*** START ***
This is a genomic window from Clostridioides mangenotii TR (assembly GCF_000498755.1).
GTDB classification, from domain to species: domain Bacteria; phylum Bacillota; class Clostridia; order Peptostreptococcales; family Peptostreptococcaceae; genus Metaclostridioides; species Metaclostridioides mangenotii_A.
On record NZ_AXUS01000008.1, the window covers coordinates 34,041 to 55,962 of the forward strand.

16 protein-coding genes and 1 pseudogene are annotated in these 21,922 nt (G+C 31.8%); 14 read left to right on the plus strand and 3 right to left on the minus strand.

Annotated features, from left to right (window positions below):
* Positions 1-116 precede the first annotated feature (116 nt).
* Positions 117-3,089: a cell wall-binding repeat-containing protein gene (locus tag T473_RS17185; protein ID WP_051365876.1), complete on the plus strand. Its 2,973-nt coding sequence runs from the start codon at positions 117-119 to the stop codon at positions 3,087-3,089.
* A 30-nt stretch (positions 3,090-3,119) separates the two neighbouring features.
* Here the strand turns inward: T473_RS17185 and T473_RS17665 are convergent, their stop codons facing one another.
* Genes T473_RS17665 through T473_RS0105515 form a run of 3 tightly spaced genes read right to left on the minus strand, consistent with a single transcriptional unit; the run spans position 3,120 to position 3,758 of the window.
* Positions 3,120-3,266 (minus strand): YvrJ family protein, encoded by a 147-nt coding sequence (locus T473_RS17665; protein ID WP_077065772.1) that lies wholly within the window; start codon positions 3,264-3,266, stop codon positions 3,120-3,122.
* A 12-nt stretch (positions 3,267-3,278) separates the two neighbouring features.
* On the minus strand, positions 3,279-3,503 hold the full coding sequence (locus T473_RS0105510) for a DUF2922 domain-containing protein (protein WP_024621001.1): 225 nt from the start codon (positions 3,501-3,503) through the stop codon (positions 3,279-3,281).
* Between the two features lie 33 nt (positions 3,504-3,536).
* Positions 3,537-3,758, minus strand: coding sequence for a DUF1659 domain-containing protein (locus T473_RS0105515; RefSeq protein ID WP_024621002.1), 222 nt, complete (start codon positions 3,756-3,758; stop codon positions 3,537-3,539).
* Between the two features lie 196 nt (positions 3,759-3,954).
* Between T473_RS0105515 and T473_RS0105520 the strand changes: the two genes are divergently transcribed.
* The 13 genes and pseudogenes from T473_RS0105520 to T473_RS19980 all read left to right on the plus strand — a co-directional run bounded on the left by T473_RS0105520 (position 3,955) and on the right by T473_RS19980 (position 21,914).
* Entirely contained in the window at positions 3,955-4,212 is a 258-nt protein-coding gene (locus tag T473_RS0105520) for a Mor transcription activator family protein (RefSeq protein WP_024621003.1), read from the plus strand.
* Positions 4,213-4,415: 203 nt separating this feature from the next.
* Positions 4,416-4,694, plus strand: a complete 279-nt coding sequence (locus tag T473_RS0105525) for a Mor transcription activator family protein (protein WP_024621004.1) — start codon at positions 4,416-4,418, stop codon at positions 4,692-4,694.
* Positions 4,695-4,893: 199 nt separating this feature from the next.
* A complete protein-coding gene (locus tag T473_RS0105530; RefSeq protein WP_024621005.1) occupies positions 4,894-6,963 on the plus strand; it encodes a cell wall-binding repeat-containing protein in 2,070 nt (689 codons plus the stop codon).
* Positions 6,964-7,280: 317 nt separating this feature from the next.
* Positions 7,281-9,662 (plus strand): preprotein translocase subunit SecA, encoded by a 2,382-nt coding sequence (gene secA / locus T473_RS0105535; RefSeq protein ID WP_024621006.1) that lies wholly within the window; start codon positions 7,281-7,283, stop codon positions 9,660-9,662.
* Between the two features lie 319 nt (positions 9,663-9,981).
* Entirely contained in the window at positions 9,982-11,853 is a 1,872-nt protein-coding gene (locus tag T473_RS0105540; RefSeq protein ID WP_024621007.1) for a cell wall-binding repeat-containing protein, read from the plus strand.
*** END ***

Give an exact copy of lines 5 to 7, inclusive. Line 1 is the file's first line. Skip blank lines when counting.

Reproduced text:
Annotated features, from left to right (window positions below):
* Positions 1-116 precede the first annotated feature (116 nt).
* Positions 117-3,089: a cell wall-binding repeat-containing protein gene (locus tag T473_RS17185; protein ID WP_051365876.1), complete on the plus strand. Its 2,973-nt coding sequence runs from the start codon at positions 117-119 to the stop codon at positions 3,087-3,089.